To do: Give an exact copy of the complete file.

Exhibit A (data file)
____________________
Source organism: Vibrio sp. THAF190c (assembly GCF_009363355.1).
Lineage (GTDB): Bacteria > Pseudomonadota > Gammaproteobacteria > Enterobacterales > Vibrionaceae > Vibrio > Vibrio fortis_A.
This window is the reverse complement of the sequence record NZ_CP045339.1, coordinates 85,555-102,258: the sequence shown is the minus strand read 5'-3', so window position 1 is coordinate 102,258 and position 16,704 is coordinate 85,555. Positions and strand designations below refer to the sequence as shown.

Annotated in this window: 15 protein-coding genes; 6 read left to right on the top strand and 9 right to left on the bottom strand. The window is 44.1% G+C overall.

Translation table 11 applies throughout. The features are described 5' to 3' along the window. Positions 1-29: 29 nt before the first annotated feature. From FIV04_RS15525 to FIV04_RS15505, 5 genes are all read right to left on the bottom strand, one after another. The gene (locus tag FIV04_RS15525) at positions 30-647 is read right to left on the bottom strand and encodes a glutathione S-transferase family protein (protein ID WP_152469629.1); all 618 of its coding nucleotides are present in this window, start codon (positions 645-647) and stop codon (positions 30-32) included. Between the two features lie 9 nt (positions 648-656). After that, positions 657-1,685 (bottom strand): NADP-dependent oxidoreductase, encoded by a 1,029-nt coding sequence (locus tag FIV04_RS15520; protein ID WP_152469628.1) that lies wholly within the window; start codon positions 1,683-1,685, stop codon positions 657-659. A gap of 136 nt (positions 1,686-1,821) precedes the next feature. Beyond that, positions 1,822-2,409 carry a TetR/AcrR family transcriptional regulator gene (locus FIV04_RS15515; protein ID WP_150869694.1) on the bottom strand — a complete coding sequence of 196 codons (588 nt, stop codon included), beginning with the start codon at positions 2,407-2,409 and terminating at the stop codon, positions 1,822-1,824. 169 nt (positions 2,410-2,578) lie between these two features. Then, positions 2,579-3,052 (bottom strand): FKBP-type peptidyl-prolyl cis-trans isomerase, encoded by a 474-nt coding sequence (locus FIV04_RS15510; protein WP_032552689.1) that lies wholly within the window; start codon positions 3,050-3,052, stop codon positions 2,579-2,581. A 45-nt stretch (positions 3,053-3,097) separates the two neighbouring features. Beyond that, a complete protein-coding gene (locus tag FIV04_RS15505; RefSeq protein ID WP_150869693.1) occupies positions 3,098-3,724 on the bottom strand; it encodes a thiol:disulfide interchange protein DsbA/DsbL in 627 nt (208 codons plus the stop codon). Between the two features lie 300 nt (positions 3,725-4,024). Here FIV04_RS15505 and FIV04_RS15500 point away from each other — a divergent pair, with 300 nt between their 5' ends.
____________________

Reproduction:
Source organism: Vibrio sp. THAF190c (assembly GCF_009363355.1).
Lineage (GTDB): Bacteria > Pseudomonadota > Gammaproteobacteria > Enterobacterales > Vibrionaceae > Vibrio > Vibrio fortis_A.
This window is the reverse complement of the sequence record NZ_CP045339.1, coordinates 85,555-102,258: the sequence shown is the minus strand read 5'-3', so window position 1 is coordinate 102,258 and position 16,704 is coordinate 85,555. Positions and strand designations below refer to the sequence as shown.

Annotated in this window: 15 protein-coding genes; 6 read left to right on the top strand and 9 right to left on the bottom strand. The window is 44.1% G+C overall.

Translation table 11 applies throughout. The features are described 5' to 3' along the window. Positions 1-29: 29 nt before the first annotated feature. From FIV04_RS15525 to FIV04_RS15505, 5 genes are all read right to left on the bottom strand, one after another. The gene (locus tag FIV04_RS15525) at positions 30-647 is read right to left on the bottom strand and encodes a glutathione S-transferase family protein (protein ID WP_152469629.1); all 618 of its coding nucleotides are present in this window, start codon (positions 645-647) and stop codon (positions 30-32) included. Between the two features lie 9 nt (positions 648-656). After that, positions 657-1,685 (bottom strand): NADP-dependent oxidoreductase, encoded by a 1,029-nt coding sequence (locus tag FIV04_RS15520; protein ID WP_152469628.1) that lies wholly within the window; start codon positions 1,683-1,685, stop codon positions 657-659. A gap of 136 nt (positions 1,686-1,821) precedes the next feature. Beyond that, positions 1,822-2,409 carry a TetR/AcrR family transcriptional regulator gene (locus FIV04_RS15515; protein ID WP_150869694.1) on the bottom strand — a complete coding sequence of 196 codons (588 nt, stop codon included), beginning with the start codon at positions 2,407-2,409 and terminating at the stop codon, positions 1,822-1,824. 169 nt (positions 2,410-2,578) lie between these two features. Then, positions 2,579-3,052 (bottom strand): FKBP-type peptidyl-prolyl cis-trans isomerase, encoded by a 474-nt coding sequence (locus FIV04_RS15510; protein WP_032552689.1) that lies wholly within the window; start codon positions 3,050-3,052, stop codon positions 2,579-2,581. A 45-nt stretch (positions 3,053-3,097) separates the two neighbouring features. Beyond that, a complete protein-coding gene (locus tag FIV04_RS15505; RefSeq protein ID WP_150869693.1) occupies positions 3,098-3,724 on the bottom strand; it encodes a thiol:disulfide interchange protein DsbA/DsbL in 627 nt (208 codons plus the stop codon). Between the two features lie 300 nt (positions 3,725-4,024). Here FIV04_RS15505 and FIV04_RS15500 point away from each other — a divergent pair, with 300 nt between their 5' ends.